How Ajinomatrix is digitizing the measurements of the senses of taste and smell for the food industry?
Founder Institute HQ Palo Alto journalist Dustin Betz interviewed Ajinomatrix.org Founder and CEO François Wayenberg. Here is the transcript.
Dustin Betz: Introduce yourself – speak a little about your own background, professional and/or personal experiences and motivations that led you to founding Ajinomatrix.
François Wayenberg: I’m graduated from the university of Brussels, economist, and industrial collaborator at the AI lab at the polytechnics institute there (ULB). My initial career involved working for Mitsui, a Japanese trading company est. 1620AD, as an European food dept manager with extremely organized and stringent approach to food quality for export in Japan, and in large part educating the suppliers in Europe to be able to export their produce in Japan. This later allowed me to even collaborate with NASA through what I had learned at Mitsui.
When I worked at Mitsui, I explored what was feasible as most advanced with Deloitte and we made a plan to digitize the senses of taste and smell for the food industry.
This really kept me going for a long time and got me thinking especially:
Developing the project at Microsoft speech recognition L&H incubator Flanders Language Valley
Meeting Joel Bellenson who just had made the cover of Wired magazine, in London
Dustin Betz: Next, by way of introduction, I’ll ask you to give us your quick elevator pitch.
François Wayenberg: AJX digitizes the measurements of the senses of taste and smell for the food industry through an AI open source B2B app, allowing a food company of any size to implement AI and sensory digitization within their facilities, either for QC or product development.
It solves the problem that nowadays even in the 21st century, the digitization of the senses for smell and taste is still a very artisanal process even in medium to large companies – and even in majors, the digitization level of facilities is not complete or generalized .
Dustin Betz: For those sitting far enough removed from the food sciences industry, they may be totally unaware of the level of testing and data analysis, from the test kitchen to the lab bench, all the things that go into any any big food industry player’s decision-making around the products that they ultimately put on the supermarket shelves.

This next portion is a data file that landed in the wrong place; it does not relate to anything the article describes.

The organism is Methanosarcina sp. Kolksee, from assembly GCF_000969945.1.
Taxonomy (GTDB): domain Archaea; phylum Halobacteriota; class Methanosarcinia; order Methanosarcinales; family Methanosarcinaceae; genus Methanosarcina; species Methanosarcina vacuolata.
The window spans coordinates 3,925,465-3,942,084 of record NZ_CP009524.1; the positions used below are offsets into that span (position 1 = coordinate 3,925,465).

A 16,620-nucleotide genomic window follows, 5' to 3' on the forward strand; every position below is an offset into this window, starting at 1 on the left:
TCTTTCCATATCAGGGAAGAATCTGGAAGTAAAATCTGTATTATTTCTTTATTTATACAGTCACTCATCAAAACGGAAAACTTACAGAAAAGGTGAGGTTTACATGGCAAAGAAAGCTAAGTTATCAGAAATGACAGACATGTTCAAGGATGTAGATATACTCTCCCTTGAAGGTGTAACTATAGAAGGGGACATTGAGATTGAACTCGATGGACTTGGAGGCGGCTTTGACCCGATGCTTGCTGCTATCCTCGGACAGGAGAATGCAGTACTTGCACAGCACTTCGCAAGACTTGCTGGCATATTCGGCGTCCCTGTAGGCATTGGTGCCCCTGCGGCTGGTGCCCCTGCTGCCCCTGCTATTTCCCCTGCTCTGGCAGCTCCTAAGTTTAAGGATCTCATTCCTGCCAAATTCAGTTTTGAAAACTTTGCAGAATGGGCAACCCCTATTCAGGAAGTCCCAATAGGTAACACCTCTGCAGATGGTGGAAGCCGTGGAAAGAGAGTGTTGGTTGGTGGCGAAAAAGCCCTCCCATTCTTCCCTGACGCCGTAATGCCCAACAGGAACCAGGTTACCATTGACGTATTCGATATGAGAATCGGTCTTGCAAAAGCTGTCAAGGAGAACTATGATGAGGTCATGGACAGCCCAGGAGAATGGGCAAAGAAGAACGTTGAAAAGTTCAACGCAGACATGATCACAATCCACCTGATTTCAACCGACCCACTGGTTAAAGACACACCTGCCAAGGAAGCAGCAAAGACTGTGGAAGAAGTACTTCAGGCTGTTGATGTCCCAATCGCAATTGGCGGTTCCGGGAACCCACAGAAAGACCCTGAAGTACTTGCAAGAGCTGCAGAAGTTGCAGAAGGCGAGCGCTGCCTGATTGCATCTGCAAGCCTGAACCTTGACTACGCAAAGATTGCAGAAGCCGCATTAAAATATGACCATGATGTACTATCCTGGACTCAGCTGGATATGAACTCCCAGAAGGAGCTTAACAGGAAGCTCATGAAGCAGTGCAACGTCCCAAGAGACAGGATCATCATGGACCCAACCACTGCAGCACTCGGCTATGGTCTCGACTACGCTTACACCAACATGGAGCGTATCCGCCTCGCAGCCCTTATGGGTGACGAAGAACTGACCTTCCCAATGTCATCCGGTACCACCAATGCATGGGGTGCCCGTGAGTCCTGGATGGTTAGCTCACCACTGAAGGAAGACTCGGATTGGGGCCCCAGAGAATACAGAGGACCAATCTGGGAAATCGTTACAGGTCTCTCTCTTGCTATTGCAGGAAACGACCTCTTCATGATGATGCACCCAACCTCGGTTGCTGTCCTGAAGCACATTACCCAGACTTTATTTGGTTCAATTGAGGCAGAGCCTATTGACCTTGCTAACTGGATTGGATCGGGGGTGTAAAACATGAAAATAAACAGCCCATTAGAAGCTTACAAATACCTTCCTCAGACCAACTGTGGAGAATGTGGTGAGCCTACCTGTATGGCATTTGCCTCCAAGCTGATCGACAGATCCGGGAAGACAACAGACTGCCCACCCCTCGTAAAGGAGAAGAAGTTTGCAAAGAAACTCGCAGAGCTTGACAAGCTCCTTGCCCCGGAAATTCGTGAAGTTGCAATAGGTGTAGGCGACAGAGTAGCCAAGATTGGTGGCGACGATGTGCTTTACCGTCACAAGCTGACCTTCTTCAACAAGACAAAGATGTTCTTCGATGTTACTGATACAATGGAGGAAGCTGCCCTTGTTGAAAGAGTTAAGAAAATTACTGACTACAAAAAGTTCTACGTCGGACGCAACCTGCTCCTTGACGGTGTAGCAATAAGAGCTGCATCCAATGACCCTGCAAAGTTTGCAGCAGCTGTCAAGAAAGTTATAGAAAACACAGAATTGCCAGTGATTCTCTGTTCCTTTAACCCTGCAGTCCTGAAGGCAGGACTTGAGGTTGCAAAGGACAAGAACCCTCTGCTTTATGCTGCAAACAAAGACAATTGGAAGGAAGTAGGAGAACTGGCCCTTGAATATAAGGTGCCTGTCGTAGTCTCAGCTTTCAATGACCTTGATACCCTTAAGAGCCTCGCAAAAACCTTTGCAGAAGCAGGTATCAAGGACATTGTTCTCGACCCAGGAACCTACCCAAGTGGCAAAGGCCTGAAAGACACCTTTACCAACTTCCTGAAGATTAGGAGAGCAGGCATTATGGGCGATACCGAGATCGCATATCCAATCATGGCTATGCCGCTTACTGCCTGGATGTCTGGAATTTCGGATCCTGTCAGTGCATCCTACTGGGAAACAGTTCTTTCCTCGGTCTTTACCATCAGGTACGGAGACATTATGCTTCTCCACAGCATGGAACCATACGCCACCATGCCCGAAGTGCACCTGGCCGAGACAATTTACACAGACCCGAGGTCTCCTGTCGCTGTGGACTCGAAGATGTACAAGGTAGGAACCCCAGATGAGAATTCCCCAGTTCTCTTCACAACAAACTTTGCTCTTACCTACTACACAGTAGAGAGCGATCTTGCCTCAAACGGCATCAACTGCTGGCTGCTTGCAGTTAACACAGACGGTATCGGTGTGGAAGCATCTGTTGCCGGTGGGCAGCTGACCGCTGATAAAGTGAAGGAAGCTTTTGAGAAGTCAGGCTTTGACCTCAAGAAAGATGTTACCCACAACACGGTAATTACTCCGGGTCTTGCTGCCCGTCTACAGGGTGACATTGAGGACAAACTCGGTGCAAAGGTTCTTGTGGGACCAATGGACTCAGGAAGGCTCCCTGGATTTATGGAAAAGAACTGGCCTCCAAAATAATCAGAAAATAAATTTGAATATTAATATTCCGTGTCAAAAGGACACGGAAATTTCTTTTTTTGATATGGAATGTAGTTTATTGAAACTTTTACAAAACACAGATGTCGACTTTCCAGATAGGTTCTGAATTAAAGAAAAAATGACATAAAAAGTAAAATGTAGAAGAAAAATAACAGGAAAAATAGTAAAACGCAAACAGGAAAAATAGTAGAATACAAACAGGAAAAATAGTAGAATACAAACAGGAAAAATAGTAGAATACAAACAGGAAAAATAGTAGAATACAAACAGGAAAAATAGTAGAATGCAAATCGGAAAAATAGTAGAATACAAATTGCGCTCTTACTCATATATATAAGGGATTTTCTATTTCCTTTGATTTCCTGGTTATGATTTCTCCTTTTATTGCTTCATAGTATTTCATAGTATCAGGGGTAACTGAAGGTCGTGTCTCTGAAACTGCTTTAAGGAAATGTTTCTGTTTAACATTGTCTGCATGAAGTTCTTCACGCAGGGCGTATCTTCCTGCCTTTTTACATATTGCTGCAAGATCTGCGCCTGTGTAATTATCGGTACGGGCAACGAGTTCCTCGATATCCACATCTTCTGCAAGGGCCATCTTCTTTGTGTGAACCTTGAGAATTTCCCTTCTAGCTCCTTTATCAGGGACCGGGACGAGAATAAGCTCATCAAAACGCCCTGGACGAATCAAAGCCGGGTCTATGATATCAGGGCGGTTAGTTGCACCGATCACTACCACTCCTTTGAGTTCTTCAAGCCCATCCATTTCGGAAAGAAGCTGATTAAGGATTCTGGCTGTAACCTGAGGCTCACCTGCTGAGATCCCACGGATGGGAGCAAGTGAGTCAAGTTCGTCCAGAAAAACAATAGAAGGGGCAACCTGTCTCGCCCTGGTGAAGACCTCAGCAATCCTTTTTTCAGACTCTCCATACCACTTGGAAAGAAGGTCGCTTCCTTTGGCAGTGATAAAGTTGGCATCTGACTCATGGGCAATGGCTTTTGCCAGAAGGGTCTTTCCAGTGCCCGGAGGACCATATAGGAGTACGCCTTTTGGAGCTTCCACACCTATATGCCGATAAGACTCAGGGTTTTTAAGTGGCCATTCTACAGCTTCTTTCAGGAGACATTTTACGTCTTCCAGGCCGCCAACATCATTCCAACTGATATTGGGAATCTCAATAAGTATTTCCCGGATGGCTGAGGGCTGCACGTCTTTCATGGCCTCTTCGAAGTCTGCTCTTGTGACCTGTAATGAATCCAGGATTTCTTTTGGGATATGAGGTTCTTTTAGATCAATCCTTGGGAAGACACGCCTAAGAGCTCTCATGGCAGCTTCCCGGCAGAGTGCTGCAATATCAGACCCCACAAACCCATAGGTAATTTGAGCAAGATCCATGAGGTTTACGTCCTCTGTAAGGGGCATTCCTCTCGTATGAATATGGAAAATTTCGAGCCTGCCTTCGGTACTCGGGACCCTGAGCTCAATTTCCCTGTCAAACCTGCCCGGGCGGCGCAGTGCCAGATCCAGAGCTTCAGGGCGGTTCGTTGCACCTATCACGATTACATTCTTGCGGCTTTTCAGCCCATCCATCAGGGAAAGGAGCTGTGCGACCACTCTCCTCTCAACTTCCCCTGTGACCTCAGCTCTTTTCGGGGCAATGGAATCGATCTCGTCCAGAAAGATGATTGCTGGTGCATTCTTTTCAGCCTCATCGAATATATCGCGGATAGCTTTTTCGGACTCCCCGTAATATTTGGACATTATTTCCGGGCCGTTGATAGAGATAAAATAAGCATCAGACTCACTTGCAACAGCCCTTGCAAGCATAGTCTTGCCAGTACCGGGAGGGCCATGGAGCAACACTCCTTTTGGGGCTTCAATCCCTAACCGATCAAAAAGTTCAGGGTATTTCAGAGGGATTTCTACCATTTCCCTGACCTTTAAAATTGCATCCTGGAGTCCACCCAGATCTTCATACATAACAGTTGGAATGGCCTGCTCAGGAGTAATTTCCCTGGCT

Some may have heard of a concept of ‘taste testers’ or have some inkling, but I get the sense that this is a pretty impenetrably industry for most consumers—so please explain some of the scope of the complexity here, in the ‘problems’ that you are solving for?
François Wayenberg: The players in the industry have to make decisions on how to organize the tests in order to measure the taste and aroma – they can do it internally or delegate it to an external lab. Obviously, inviting competent tasters as mouths and noses is not only very troublesome during the covid pandemic, but it already is normally: it’s costly, not so easy to organize and it takes considerable amounts of time. How does it work? People as tasters give notes on different attributes, on a scale from 1 to 10 for instance, and the results are being encoded. This is, in addition to some lab equipment and maybe a few sensors, how the data is currently being recorded.
But how this is being recored is generally happening in a still very old fashion way – in such a way that the different experiments are not standardized from one to the next, and as a consequence, the results are not being comparable.
Dustin Betz: Why Ajinomatrix / why digitization of sensory data as a key solutions for addressing these challenges?
François Wayenberg: Well, the problem then is that because of the organization of how these tests are being recorded, is that there is no modern data analysis possible on the results of the tests, and what the players in the industry generally have in their hands are a large set of dark data.
Ajinomatrix brings in an easy framework in order to have these data standardized and to help implement data mining and AI in order to make sense of the accumulated data, in order to not only interpret it in a classical data mining way, but to overcome limitations of classical sensory science in terms of data interpretability.
Dustin Betz: I understand your software already interfaces with these emerging sensors such as e-noses or e-mouths—what little I have heard about those new kinds of sensory technologies sounds very interesting, and promisingly aligned with your own tech—are there other key features that we haven’t yet talked about / that you want to highlight here?
François Wayenberg: It’s a delicate matter or issue: we have for instance a giant in flavor and fragrance coming to us asking openly how they could use our technology to basically get rid of all of their panels. Their ideal would be to simply work without those.
Read the complete transcript and watch the discussion between Dustin Betz and François Wayenberg at https://agtechfoodtech.com
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